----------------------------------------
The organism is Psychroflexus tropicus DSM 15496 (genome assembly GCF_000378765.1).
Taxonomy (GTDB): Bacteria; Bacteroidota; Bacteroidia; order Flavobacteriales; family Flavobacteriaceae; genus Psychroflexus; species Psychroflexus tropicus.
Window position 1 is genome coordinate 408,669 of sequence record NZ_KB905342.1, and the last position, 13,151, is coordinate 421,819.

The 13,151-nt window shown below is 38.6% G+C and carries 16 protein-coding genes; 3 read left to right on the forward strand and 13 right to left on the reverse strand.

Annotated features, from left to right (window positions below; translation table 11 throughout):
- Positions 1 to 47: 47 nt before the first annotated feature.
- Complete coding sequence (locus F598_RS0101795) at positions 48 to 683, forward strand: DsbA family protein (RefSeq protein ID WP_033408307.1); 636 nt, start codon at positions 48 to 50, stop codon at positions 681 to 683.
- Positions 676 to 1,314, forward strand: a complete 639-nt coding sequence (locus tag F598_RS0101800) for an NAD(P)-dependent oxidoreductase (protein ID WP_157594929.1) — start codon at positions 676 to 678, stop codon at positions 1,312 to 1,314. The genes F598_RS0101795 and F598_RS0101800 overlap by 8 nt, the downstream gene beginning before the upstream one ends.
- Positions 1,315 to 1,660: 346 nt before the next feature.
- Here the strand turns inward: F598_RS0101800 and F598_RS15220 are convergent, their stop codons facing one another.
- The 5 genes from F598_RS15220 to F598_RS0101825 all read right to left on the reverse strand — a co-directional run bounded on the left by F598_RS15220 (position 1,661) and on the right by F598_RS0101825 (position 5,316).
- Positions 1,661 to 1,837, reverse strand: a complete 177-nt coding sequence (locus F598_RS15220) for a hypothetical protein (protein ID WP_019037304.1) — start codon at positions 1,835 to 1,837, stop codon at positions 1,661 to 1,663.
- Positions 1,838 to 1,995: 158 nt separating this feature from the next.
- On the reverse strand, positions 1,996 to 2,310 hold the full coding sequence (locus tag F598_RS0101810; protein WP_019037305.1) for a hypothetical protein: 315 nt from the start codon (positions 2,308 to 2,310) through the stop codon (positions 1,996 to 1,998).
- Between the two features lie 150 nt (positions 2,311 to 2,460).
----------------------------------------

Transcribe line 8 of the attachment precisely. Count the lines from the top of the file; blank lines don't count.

- Positions 676 to 1,314, forward strand: a complete 639-nt coding sequence (locus tag F598_RS0101800) for an NAD(P)-dependent oxidoreductase (protein ID WP_157594929.1) — start codon at positions 676 to 678, stop codon at positions 1,312 to 1,314. The genes F598_RS0101795 and F598_RS0101800 overlap by 8 nt, the downstream gene beginning before the upstream one ends.